Growth, carcass characteristics, meat quality, and microbial aspects of growing quail fed diets enriched with two different types of probiotics (Bacillus toyonensis and Bifidobacterium bifidum)

D. E. Abou-Kassem, M. F. Elsadek, A. E. Abdel-Moneim, S. A. Mahgoub, Ghada Mohamed Abdelnaby, A. E. Taha, M. M. Elshafie, D. M. Alkhawtani, M. E. Abd El-Hack, E. A. Ashour

Research output: Contribution to journalJournal articlepeer-review

15 Scopus citations

Abstract

The present investigation aimed to explore the impact of dietary graded levels of 2 types of probiotic bacteria (Bacillus toyonensis [BT] and Bifidobacterium bifidum [BB]) on growth, carcass traits, meat quality, and bacteriology of growing Japanese quail reared under the cage system. One thousand three hundred sixty Japanese quail day-old chicks were randomly divided into 10 groups (8 replicates each). Birds were fed a basal diet (control, T1) and the basal diet plus 0.05, 0.075, 0.10, and 0.125% BT (T2, T3, T4, and T5, respectively), 0.10% BB (T6), and the same previous doses of BT plus 0.05% BB (T7, T8, T9, and T10, respectively). Results showed a significant (P < 0.001) increase in final BW and weight gain because of probiotic supplementation (except T2 for weight gain). Both feed intake and feed conversion ratio did not differ during the overall experimental period (1–42 D of age) except feed intake that was reduced in T2 and increased in T5 and T9 groups. All carcass traits studied were significantly (P < 0.01) affected by probiotics, and the combination between BT and BB in group T8 increased all studied parameters as compared with the other treatment groups. The quail meat color of redness a∗ and L∗ values, thiobarbituric content, cooking loss, proteolysis, and total coliform were decreased (P < 0.001) by probiotic treatment. In general, supplementing BT, BB, or their combination to the basal diet delayed the proliferation of pathogenic bacteria in the diet and intestine. Using BT and BB as feed supplements enhanced growth performance and meat quality of quails as well as diminished pathogenic bacteria proliferation in their diet and intestine. As per our results, we can recommend the application of T5 and T8 to T10 levels for the best performance, carcass traits, and meat quality of growing quails.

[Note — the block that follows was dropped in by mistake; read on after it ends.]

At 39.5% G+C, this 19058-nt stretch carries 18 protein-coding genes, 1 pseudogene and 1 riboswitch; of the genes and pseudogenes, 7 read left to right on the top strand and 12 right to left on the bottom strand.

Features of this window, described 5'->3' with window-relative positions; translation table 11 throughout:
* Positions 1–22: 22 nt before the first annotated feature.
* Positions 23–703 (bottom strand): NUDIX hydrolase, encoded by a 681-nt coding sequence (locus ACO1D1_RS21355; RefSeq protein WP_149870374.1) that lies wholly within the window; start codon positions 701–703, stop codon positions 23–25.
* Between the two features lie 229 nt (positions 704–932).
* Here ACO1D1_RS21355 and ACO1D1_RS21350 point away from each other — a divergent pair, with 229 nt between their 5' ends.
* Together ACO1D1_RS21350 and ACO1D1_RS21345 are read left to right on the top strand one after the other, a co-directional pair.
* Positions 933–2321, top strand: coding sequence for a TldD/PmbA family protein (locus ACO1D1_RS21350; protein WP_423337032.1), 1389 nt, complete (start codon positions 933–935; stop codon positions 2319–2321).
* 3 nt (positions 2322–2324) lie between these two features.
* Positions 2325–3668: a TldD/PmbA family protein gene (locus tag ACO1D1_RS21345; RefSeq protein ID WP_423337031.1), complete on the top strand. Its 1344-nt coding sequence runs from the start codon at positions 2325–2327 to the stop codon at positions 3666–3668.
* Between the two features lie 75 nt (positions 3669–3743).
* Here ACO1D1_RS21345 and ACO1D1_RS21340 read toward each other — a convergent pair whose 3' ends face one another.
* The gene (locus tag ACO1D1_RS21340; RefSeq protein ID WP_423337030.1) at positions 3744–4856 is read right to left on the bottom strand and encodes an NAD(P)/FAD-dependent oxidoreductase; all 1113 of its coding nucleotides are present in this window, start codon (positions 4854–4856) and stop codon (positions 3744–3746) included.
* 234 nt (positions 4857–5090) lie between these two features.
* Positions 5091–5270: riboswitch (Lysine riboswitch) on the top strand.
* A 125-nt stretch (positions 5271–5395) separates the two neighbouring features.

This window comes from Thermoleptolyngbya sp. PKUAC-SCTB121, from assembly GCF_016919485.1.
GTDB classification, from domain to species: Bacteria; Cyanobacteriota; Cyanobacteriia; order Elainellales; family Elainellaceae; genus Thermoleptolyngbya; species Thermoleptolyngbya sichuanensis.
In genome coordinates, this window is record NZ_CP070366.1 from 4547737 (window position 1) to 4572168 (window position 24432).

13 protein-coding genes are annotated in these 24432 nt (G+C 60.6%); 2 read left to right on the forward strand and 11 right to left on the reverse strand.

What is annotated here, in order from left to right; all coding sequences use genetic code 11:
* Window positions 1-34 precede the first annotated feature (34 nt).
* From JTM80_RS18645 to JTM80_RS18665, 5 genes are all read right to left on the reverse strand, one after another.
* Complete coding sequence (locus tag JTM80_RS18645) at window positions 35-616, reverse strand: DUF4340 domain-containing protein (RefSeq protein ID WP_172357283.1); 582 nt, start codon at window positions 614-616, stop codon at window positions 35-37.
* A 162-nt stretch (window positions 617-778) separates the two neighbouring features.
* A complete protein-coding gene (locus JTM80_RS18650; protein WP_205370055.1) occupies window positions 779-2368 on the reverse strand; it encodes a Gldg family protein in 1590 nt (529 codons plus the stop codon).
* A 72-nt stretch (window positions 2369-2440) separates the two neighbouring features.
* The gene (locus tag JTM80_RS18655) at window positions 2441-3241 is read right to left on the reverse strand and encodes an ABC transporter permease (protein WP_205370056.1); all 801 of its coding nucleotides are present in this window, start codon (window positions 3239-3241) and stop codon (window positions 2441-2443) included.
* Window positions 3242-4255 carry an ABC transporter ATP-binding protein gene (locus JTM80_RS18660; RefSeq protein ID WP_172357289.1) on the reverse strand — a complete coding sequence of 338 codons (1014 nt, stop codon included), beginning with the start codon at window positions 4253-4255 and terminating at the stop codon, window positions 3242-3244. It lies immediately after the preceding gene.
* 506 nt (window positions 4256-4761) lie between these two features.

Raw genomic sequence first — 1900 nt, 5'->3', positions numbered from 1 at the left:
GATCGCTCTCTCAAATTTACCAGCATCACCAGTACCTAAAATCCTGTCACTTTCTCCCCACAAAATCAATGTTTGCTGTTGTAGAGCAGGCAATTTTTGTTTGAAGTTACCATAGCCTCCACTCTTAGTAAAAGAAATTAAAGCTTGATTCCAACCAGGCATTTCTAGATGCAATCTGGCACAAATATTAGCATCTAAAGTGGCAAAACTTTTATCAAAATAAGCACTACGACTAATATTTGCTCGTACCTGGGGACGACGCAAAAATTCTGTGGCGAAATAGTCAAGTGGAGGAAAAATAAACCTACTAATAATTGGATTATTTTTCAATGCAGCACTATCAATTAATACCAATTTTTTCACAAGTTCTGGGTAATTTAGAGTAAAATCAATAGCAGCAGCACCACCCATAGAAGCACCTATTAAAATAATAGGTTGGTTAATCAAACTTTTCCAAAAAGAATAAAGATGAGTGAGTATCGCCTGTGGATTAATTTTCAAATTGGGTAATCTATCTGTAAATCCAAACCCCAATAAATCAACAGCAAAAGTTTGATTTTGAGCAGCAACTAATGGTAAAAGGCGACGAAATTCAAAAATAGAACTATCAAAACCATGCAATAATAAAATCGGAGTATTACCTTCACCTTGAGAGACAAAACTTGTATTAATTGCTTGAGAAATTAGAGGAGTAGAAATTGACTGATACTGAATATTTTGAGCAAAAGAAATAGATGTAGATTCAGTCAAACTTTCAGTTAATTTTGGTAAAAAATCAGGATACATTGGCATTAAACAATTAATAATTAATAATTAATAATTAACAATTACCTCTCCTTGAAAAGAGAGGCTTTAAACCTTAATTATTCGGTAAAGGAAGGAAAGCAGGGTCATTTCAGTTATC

Original languageEnglish
Pages (from-to)84-93
Number of pages10
JournalPoultry Science
Volume100
Issue number1
DOIs
StatePublished - Jan 2021
Externally publishedYes

Keywords

  • carcass
  • growth
  • meat quality
  • probiotic
  • quail

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